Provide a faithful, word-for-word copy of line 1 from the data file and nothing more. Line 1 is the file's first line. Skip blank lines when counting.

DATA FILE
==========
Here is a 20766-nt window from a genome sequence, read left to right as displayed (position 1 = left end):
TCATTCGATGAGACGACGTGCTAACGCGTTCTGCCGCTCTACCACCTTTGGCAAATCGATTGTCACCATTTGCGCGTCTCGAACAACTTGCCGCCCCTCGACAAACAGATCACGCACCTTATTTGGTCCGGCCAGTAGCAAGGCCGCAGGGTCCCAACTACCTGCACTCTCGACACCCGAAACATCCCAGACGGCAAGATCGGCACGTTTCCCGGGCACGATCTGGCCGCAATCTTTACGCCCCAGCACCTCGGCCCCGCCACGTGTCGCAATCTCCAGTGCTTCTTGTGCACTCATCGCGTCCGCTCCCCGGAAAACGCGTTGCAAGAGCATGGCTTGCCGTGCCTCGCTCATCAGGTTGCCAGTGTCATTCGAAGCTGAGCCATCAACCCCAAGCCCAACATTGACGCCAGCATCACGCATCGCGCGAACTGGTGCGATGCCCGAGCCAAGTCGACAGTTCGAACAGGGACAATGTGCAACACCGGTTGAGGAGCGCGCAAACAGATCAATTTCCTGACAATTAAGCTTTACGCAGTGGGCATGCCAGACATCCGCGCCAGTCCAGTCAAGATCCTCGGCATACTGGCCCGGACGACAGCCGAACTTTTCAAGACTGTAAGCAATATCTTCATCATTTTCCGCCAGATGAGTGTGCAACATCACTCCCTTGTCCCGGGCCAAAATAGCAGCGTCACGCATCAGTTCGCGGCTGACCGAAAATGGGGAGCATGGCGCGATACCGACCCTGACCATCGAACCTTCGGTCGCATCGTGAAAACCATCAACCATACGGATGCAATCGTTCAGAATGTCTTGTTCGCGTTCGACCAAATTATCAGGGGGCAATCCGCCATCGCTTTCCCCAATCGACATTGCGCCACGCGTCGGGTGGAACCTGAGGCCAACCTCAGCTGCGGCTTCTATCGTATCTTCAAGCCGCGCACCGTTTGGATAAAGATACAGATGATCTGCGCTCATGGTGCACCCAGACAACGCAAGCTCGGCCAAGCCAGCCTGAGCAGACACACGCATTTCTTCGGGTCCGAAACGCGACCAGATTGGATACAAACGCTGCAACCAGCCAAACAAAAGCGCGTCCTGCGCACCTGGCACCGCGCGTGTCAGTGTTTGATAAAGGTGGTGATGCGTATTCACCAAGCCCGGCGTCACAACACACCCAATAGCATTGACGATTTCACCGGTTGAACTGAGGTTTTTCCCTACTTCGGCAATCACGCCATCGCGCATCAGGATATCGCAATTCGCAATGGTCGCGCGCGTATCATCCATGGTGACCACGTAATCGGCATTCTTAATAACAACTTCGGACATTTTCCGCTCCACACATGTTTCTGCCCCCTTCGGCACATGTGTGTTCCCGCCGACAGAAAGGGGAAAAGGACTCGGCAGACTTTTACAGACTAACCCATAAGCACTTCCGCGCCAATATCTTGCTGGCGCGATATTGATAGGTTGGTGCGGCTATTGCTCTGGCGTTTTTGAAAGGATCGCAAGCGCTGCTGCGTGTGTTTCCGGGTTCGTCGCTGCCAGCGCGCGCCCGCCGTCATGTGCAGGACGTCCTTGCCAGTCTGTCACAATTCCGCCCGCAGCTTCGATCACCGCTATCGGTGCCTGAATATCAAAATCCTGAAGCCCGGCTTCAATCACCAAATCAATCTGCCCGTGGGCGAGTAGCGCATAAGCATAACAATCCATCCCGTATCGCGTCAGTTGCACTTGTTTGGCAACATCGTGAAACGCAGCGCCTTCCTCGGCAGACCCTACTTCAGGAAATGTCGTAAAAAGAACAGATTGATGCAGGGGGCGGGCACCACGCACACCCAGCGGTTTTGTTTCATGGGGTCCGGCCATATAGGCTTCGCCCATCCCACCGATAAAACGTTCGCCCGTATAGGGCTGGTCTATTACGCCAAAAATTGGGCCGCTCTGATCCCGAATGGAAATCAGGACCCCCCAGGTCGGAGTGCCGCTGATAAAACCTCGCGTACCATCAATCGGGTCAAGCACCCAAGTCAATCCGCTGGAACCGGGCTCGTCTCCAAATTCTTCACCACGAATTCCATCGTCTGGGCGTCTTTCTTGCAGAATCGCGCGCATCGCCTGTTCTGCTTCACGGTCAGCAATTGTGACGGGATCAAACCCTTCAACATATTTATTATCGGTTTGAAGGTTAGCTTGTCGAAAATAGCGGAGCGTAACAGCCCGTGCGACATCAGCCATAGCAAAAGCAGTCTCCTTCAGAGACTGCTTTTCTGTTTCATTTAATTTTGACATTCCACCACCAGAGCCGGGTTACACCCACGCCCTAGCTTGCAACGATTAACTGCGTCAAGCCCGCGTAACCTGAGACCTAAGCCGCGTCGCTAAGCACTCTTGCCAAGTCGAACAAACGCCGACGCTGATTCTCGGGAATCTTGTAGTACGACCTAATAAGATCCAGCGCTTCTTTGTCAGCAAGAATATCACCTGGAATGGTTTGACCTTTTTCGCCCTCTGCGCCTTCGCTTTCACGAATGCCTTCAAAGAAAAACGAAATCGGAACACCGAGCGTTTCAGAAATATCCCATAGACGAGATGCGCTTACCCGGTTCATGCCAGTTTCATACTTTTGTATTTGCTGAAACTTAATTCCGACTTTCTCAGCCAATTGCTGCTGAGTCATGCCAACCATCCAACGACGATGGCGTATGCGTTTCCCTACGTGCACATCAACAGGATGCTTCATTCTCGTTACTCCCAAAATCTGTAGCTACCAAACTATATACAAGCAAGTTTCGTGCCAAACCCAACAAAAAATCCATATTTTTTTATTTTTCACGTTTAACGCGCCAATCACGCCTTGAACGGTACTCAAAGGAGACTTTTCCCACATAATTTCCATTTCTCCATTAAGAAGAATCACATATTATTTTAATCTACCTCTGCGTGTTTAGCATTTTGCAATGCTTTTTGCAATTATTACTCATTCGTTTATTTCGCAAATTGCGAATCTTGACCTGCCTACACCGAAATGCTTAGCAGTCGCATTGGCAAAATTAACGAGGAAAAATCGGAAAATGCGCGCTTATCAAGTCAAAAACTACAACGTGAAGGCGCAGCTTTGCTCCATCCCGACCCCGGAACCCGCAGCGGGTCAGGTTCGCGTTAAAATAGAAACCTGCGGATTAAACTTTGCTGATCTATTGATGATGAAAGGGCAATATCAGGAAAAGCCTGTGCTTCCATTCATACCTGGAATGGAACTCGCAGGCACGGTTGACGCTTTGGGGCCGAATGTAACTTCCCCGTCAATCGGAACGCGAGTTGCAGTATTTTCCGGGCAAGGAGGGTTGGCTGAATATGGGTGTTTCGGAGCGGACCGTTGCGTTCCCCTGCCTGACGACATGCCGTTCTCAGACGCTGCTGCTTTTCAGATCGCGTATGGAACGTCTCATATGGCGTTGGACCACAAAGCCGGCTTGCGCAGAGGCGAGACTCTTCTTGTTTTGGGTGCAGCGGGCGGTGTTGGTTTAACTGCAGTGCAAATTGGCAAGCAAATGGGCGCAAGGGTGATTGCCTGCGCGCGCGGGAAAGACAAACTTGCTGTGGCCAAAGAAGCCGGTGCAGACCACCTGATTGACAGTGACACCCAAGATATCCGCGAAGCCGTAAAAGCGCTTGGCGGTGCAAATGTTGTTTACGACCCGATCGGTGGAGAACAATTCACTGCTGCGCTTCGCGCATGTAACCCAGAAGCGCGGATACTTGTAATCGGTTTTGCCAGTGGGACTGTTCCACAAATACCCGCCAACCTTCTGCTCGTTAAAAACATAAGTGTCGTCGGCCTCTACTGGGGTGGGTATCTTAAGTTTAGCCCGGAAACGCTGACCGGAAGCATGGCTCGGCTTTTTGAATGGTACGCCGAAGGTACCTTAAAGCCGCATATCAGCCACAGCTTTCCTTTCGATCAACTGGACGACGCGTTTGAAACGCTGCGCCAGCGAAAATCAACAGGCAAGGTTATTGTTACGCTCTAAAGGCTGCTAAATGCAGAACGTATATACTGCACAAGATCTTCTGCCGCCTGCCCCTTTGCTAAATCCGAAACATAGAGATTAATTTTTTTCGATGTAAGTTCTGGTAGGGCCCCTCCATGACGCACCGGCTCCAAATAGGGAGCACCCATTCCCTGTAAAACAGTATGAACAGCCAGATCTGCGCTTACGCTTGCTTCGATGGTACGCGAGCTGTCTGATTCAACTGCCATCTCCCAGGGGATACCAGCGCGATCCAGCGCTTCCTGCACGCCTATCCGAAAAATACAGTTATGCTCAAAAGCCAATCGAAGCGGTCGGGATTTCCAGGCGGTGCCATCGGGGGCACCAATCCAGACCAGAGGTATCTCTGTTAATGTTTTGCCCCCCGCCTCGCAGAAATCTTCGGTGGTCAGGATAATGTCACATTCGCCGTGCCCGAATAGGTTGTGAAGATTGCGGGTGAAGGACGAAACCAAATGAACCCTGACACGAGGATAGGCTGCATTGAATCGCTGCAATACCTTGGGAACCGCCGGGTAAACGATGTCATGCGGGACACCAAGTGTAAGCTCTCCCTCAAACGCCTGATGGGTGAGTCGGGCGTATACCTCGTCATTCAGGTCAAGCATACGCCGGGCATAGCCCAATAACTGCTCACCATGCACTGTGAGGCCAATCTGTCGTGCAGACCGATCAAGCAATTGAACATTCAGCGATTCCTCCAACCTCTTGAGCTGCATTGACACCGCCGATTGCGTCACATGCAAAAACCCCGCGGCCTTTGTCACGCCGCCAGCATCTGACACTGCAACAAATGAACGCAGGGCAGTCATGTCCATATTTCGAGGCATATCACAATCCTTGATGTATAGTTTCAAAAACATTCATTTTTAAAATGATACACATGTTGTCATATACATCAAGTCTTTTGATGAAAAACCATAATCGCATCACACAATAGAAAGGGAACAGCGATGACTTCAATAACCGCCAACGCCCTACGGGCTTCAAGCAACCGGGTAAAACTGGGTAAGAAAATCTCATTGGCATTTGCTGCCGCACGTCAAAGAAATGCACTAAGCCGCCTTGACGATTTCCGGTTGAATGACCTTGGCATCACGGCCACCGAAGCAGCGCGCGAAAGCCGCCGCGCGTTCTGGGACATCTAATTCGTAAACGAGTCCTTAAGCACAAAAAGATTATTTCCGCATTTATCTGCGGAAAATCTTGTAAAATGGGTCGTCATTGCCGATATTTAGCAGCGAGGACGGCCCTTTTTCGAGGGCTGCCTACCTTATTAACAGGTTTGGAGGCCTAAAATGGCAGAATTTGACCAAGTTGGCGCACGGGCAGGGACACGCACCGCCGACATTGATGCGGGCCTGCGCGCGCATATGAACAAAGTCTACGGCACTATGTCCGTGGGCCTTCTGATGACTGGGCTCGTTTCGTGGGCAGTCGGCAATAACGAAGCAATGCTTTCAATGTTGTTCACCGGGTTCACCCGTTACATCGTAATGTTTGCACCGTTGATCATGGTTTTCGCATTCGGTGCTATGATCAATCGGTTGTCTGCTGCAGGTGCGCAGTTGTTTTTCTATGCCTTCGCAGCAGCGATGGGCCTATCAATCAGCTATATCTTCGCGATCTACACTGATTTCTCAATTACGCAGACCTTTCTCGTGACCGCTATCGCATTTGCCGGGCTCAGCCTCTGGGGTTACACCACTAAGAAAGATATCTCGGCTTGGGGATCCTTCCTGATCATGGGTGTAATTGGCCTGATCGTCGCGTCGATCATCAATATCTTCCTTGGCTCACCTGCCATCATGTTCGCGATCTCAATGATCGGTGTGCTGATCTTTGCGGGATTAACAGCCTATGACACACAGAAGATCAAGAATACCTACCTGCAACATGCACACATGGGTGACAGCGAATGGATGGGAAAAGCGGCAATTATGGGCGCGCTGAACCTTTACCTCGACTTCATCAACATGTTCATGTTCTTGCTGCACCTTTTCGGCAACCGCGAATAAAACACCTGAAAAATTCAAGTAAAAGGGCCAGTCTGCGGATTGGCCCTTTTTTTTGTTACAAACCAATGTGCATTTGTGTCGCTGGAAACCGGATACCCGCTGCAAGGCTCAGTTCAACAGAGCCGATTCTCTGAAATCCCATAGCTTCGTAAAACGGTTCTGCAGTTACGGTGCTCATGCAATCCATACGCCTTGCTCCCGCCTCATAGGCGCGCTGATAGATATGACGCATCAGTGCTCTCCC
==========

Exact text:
Here is a 20766-nt window from a genome sequence, read left to right as displayed (position 1 = left end):